noun, often capitalized
ev·​ery·​wom·​an | \ ˈev-rē-ˌwu̇-mən How to pronounce everywoman (audio) \

Definition of everywoman

: the typical or ordinary woman

Examples of everywoman in a Sentence

Recent Examples on the Web There are those who want to lift her up as an everywoman who blazes the trail for the rest of us. Caroline Siegrist, Washington Post, "What’s Amy Coney Barrett’s child-care secret? Maybe she should let us in on it.," 28 Oct. 2020 Such characters couldn’t be everyman or everywoman, but only a very specific kind of man or woman who stood in for a very particular and marginalized community. John L. Jackson Jr. Los Angeles Times (tns), Star Tribune, "Want to change Hollywood culture?," 17 Sep. 2020 But despite her chicer moments, Miranda’s wardrobe was designed to position her as the show’s everywoman, not the ingenue. Glamour, "Miranda Hobbes, an Underrated Fashion Icon, Finally Gets Her Due," 15 Oct. 2019 Amy’s lament is that of an everywoman, but her actions are those of a psychopath. Nora Caplan-bricker, The New Yorker, "An Overlooked Novel from 1935 by the Godmother of Feminist Detective Fiction," 13 Nov. 2019 While Lululemon aims for an insider experience, Athleta touts everywoman empowerment and sustainability. Kate Bowers, Fortune, "Bye, Athleisure. Lululemon and Athleta Want You to Live Your Best ‘Ath-Lifestyle’," 24 Sep. 2019 After addressing the steak fry crowd Saturday, Warren showed more of her everywoman chops by donning an apron and gamely flipping steaks — surrounded by TV cameras and supporters — on a fiery grill. BostonGlobe.com, "Most read on BostonGlobe.com," 23 Sep. 2019 From British everywomen and a doting assistant to a flailing sports-agent to merry, musical murderesses, Renée Zellweger's career has been nothing if not out-of-the-box. Lauren Hubbard, Town & Country, "Renée Zellweger on Her "Fantastically Violent” What/If Experience With a Co-Star Jane Levy," 24 May 2019 The 2017 iteration, by default, was intended to belong to the everywoman, thousands of whom responded to Milano in a deluge of tweets and status updates. Allison Mcgevna, Glamour, "A Year Later, Is the #MeToo Movement Stuck in Hollywood?," 5 Oct. 2018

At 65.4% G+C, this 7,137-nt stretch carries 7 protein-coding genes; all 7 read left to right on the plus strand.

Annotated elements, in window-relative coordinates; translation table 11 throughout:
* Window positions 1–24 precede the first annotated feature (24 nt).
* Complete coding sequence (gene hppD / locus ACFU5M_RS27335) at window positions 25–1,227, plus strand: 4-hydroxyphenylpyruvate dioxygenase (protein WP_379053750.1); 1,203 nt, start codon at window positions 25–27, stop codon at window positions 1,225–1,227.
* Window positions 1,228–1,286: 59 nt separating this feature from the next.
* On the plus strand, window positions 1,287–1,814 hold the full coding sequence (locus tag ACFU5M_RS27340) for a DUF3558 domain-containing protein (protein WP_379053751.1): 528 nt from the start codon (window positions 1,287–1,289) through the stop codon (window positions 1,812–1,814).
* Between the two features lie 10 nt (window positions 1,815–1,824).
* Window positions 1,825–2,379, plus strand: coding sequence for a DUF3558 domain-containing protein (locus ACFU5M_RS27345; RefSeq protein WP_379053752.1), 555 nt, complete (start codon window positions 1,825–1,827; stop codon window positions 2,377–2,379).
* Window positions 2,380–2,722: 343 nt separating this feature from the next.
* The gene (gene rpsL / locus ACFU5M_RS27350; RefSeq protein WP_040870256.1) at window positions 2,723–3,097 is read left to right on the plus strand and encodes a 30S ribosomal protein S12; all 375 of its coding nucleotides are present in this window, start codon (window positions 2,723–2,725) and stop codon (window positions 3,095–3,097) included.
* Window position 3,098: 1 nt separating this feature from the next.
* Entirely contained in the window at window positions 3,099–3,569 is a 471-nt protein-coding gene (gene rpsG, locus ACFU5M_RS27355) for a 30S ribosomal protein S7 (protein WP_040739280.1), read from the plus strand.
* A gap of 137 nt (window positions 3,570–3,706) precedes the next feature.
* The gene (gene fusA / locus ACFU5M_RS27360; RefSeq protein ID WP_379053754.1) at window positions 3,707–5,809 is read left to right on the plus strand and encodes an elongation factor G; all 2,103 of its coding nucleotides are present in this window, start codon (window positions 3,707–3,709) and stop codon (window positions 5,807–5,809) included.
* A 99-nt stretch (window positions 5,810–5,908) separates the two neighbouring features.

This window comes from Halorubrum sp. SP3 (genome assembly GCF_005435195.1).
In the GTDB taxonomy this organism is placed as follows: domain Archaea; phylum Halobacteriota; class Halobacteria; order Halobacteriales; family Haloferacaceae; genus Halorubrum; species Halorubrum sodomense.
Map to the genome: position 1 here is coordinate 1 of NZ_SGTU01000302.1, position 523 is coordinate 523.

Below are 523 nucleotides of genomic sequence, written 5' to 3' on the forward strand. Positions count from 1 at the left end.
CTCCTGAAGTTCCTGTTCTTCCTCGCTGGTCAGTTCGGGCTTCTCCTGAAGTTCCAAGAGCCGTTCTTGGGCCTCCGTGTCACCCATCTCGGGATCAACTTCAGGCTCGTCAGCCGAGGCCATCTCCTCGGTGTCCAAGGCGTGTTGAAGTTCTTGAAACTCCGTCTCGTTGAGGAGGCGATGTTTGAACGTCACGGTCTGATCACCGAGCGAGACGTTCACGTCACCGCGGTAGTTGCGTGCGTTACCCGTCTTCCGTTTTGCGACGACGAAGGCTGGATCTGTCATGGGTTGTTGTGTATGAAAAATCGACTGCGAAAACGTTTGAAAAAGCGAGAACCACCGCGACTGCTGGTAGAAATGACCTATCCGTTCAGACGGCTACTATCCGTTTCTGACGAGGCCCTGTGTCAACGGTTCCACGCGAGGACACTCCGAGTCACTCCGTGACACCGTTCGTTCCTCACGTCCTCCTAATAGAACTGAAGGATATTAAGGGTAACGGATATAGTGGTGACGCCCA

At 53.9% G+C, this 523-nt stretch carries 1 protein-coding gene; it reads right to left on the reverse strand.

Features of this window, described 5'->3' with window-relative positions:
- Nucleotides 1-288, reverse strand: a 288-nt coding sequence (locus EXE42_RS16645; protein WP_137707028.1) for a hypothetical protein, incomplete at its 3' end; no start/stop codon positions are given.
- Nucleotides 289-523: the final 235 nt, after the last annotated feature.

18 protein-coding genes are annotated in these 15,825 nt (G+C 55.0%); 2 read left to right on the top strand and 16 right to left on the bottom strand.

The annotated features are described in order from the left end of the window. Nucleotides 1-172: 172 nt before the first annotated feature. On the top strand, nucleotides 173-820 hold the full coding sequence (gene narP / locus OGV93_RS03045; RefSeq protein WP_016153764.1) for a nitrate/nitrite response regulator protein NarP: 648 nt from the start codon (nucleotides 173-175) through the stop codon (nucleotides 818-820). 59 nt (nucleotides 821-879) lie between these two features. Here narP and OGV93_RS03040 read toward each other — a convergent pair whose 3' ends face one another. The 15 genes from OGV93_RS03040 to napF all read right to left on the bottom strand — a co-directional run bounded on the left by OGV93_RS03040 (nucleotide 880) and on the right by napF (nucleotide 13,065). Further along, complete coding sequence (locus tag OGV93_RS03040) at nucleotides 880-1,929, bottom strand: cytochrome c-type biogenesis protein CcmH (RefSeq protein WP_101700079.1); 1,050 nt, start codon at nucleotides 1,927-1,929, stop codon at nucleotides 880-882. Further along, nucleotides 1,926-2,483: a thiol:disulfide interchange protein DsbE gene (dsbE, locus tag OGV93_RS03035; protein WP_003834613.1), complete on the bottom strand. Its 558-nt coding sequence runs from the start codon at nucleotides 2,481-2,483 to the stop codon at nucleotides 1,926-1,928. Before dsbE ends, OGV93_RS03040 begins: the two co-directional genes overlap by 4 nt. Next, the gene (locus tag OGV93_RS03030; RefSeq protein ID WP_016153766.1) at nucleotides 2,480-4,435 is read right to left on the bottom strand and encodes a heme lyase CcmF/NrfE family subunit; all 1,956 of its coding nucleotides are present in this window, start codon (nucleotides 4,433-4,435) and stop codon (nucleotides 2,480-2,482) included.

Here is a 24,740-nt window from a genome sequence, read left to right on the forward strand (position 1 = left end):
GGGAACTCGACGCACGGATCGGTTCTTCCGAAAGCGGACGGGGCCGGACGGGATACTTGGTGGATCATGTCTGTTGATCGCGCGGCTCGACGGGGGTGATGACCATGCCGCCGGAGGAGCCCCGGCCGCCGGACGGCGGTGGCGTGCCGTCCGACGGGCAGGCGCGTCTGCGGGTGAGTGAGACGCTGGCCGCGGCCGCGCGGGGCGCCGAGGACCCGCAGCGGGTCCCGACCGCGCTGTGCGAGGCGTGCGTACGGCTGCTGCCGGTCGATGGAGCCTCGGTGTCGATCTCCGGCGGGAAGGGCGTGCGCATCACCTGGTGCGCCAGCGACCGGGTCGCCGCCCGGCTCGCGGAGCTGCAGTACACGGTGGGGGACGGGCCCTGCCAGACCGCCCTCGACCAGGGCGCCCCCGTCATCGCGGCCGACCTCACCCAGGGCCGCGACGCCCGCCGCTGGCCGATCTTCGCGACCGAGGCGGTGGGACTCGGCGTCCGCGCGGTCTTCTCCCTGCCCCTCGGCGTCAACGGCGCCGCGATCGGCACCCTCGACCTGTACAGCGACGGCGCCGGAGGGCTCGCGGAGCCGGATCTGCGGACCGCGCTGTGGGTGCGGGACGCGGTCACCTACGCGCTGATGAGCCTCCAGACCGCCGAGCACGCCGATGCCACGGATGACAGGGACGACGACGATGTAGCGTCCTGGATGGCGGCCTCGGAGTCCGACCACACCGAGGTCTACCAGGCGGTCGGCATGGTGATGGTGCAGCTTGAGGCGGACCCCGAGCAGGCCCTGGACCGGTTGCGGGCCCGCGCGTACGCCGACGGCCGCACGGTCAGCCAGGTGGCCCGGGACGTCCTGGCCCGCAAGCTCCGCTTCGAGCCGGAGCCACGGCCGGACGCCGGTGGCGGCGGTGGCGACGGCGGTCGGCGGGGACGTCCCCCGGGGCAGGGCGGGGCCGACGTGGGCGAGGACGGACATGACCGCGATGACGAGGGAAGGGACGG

These example sentences are selected automatically from various online news sources to reflect current usage of the word 'everywoman.' Views expressed in the examples do not represent the opinion of Merriam-Webster or its editors. Send us feedback.

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First Known Use of everywoman

1903, in the meaning defined above

History and Etymology for everywoman

after everyman

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The first known use of everywoman was in 1903

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Cite this Entry

“Everywoman.” Merriam-Webster.com Dictionary, Merriam-Webster, https://www.merriam-webster.com/dictionary/everywoman. Accessed 27 Feb. 2021.

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